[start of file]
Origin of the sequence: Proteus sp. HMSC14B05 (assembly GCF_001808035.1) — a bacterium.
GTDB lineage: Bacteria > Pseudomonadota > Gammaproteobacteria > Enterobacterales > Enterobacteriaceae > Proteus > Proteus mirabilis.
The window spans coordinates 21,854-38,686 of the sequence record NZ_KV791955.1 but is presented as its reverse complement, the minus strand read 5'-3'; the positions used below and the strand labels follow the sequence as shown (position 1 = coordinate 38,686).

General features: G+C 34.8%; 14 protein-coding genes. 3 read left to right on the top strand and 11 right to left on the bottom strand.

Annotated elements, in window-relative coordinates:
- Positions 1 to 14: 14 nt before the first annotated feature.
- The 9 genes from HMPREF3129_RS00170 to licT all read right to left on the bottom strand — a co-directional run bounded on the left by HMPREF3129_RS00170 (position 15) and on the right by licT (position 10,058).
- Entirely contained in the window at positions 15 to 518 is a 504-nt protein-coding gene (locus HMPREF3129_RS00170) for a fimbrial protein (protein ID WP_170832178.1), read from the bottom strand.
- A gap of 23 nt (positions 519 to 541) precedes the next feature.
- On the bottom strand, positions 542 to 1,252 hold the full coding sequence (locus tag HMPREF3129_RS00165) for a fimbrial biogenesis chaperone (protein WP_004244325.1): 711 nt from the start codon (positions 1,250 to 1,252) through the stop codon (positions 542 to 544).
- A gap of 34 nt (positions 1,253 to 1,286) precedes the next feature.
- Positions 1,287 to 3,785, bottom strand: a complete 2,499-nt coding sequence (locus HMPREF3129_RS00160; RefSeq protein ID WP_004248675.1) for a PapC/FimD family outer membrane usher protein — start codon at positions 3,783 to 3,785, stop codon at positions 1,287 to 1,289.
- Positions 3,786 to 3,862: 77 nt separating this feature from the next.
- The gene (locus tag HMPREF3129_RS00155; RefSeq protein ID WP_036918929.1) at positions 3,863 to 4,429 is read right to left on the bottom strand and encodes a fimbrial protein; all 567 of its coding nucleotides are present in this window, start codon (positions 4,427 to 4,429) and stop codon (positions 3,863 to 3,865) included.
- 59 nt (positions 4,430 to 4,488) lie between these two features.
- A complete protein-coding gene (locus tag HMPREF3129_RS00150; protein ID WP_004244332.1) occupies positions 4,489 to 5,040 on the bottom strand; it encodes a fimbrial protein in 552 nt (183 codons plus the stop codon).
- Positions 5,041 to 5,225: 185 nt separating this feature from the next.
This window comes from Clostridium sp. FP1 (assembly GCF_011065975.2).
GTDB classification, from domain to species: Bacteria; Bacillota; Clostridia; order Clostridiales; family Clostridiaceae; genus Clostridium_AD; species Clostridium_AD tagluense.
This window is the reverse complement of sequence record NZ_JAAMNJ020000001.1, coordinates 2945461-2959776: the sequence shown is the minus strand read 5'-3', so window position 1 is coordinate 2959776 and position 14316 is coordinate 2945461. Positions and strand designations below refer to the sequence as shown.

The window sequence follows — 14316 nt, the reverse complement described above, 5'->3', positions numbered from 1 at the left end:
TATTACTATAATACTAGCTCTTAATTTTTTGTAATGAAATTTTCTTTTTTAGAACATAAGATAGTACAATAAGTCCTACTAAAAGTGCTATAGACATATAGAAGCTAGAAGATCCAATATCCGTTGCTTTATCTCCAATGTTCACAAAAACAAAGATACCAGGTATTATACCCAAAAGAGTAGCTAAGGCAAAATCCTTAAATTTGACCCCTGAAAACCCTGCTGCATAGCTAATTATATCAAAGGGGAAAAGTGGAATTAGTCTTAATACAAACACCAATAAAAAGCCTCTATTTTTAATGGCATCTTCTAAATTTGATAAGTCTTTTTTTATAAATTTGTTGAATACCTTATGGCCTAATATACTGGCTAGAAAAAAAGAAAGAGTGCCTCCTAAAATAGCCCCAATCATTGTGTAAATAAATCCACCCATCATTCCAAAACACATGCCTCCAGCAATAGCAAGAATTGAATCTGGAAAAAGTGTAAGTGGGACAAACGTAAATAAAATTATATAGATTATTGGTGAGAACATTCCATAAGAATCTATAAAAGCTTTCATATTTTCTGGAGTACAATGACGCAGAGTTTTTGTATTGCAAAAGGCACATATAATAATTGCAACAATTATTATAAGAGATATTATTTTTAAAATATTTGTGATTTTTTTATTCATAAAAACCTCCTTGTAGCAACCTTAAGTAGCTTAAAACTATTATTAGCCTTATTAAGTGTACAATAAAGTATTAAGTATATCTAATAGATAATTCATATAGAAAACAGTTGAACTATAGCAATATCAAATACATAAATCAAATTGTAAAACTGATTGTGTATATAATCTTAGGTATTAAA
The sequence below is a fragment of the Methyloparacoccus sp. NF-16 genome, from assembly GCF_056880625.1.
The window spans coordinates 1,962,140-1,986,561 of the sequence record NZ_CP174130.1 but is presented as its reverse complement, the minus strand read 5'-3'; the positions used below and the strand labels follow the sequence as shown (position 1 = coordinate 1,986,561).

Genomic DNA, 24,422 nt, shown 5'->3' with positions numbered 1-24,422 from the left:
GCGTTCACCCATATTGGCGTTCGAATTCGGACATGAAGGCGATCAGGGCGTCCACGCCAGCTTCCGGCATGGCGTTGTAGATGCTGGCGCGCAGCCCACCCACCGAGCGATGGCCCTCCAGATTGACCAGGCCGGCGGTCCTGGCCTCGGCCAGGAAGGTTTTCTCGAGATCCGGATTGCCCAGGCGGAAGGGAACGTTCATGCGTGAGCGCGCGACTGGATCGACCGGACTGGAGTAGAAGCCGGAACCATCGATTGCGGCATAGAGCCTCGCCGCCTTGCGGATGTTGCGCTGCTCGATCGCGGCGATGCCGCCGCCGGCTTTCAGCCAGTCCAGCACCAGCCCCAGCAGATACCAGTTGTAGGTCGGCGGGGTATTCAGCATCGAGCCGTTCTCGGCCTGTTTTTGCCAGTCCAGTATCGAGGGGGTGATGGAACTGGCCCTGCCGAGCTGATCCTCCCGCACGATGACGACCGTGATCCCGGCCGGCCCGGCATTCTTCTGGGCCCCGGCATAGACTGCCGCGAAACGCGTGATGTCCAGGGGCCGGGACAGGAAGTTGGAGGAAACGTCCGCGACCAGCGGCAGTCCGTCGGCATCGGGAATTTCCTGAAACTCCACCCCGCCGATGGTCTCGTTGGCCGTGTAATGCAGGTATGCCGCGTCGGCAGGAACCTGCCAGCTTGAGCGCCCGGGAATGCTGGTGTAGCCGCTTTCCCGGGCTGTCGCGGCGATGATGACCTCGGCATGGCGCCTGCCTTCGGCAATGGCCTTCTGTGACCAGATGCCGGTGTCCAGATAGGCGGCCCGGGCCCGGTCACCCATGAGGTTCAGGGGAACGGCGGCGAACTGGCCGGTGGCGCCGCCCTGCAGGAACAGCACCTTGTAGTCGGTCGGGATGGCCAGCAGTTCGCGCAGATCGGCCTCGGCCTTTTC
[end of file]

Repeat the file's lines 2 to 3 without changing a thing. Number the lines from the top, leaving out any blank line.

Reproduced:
GTDB lineage: Bacteria > Pseudomonadota > Gammaproteobacteria > Enterobacterales > Enterobacteriaceae > Proteus > Proteus mirabilis.
The window spans coordinates 21,854-38,686 of the sequence record NZ_KV791955.1 but is presented as its reverse complement, the minus strand read 5'-3'; the positions used below and the strand labels follow the sequence as shown (position 1 = coordinate 38,686).